Local Woman First Patient to Receive Theralink Test

Imagine a magical, yet simple test in the cancer realm that maps out the exact treatment needed for care.
That dream is becoming a reality, and the first patient in the world to receive such a test lives in Las Vegas.
The test is calledTheralink, and the patient is Anicko Vallejo, a 29-yearold stage 1 breast cancer patient at Comprehensive Cancer Centers of Nevada. She will be the first person to
receive the test and have her treatment pathnavigated byTheralink.

“Theralink enables physicians to make personalized treatment recommendations for cancer patients by analyzing the proteins in the cancer cells,” said Matthew Schwartz, a board-certified radiation oncologist with Comprehensive Cancer Centers of Nevada.

“This type ofmolecular profiling is the next step in precisiononcology in finding the right treatment for the right patient at the right time. It’s the future ofmedicine,” he said. “Doctors will be able to map out the tumor usingTheralink proteomic (protein) analysis to figure out what the right treatment will be in advance, such as chemotherapy, immunotherapy or some other procedure.”

The technology was invented
about a decade ago at the National Institutes of Health and George MasonUniversity.
“I first learned about it a year and a half ago,” Schwartz said. He was introduced
toTheralink through John
Brugmann, founder of the molecular profiling company that specializes in biomarker assay services, and Dr. Rajesh C. Shrotriya. Both live in Henderson.

“It was so cutting edge and new and I really didn’t know much about it,” Schwartz said. “After speaking to multiple world-renowned oncologists such as Dr. Joyce O’Shaughnessy, Dr.
Brian Leyland-Jones and Dr. Daniel Von Hoff, I realized how
important this technology is and got excited about bringing it to the clinic to help our patients.”

Theralink is the first application of protein-based molecular analysis for breast cancer patients in the clinic. Because it was started here and becausemultiple Comprehensive
Cancer Centers oncologists are
part of it, Nevada was chosen for the Theralink assay.

“It’s not often that a patient in Las Vegas gets a chance to be the first in the world to receive a groundbreaking new test or treatment,” Schwartz

Vallejowas born in the Philippines, raised in Orange County, California, and has resided inLas Vegas since
2015. Her husband, Steven, serves in the military and they have three children: Adrian, 9, Landon, 6, and Amelia who turns 2 in November.
She sought help when she felt a
lumpunder her armpit. Both sides of her family have a history with breast cancer: Her mother and grandmother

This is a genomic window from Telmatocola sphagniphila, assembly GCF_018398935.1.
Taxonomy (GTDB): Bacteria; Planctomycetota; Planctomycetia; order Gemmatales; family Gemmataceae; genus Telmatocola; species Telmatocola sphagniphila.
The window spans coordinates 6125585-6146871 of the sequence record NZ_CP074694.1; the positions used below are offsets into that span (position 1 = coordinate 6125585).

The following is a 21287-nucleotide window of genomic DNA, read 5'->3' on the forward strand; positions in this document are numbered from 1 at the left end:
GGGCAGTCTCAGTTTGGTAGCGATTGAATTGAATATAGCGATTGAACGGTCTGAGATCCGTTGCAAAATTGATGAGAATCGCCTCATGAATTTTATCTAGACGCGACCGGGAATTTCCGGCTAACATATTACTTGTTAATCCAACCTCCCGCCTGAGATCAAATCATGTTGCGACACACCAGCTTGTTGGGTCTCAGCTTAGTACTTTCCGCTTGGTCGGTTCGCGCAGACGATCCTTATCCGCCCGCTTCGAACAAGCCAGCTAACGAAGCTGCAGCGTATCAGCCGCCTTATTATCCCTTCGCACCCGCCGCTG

both carried the BRCA2 gene.

After confirming cancer in her left breast, Vallejo was advised to have a bilateral mastectomy. Twoweeks after her operation, she learned that the cancerous cells had spread to
her chest. Recently, she found out that she needs to complete chemotherapy as a next step.

According to Schwartz,Theralink
is starting with breast cancer now but will be offered for all cancer types in the near future.
“This is a game changer because
it will help doctors figure out the
right treatment in advance,” he
said. “This could save thousands of patients’ lives, prevent unnecessary side effects and not waste time on treatments that don’t work.

“Not only that, I think it’s awesome that Anicko, Comprehensive Cancer
and Las Vegaswere chosen tobe
the first. We need more good newscgiven everything that is going on. It shows howpatients in Las Vegas have
access to cutting-edge treatments and
testing. A lot of people don’t know that ComprehensiveCancer Center of
Nevada has beenpart of the development of over 100 FDA-approved cancer therapies, and we have over 176
clinical research studies annually.”

Vallejo is looking forward to the
testing that will showher what future treatment she may ormay not need. She just doesn’t want to have any relapse.

“I’m an office manager for a
landscaping company and will be working half the time in the office and half the time at home once my chemo starts,” she said. “I’m trying to live a normal life for me and my family, but it’s been emotionally difficult with my cancer along with
the pandemic and all the unrest in the country.

“If I think of myself as a cancer patient, it’s not going to help me. I have been in contact with other women via Facebook groups who have survived and currently fighting breast cancer.They come from diverse backgrounds and situations. If I have
a day of self-pity, I get through it and feel better the next day. ”